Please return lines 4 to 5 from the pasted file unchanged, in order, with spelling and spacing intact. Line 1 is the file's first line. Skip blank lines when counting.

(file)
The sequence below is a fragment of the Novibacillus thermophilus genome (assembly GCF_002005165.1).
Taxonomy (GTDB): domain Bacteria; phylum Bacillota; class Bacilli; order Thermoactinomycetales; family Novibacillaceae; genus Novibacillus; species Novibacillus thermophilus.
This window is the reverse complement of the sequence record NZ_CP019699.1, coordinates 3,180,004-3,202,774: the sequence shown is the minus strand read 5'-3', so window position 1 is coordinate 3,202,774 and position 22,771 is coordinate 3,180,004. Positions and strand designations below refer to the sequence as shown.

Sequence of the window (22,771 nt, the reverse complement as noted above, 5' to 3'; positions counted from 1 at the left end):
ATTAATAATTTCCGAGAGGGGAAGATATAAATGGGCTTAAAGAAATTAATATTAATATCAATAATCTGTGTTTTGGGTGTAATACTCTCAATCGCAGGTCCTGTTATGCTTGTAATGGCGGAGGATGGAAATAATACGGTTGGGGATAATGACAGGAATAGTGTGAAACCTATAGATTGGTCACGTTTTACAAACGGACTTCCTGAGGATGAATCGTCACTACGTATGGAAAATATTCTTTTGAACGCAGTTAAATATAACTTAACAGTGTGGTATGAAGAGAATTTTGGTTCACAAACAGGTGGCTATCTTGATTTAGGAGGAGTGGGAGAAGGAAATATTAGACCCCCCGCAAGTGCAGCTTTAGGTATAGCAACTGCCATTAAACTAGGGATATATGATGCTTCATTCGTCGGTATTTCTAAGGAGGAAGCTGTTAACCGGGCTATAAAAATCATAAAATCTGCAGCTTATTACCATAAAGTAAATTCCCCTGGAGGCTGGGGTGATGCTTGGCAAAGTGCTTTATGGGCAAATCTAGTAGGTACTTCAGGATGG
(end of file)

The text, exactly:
Sequence of the window (22,771 nt, the reverse complement as noted above, 5' to 3'; positions counted from 1 at the left end):
ATTAATAATTTCCGAGAGGGGAAGATATAAATGGGCTTAAAGAAATTAATATTAATATCAATAATCTGTGTTTTGGGTGTAATACTCTCAATCGCAGGTCCTGTTATGCTTGTAATGGCGGAGGATGGAAATAATACGGTTGGGGATAATGACAGGAATAGTGTGAAACCTATAGATTGGTCACGTTTTACAAACGGACTTCCTGAGGATGAATCGTCACTACGTATGGAAAATATTCTTTTGAACGCAGTTAAATATAACTTAACAGTGTGGTATGAAGAGAATTTTGGTTCACAAACAGGTGGCTATCTTGATTTAGGAGGAGTGGGAGAAGGAAATATTAGACCCCCCGCAAGTGCAGCTTTAGGTATAGCAACTGCCATTAAACTAGGGATATATGATGCTTCATTCGTCGGTATTTCTAAGGAGGAAGCTGTTAACCGGGCTATAAAAATCATAAAATCTGCAGCTTATTACCATAAAGTAAATTCCCCTGGAGGCTGGGGTGATGCTTGGCAAAGTGCTTTATGGGCAAATCTAGTAGGTACTTCAGGATGG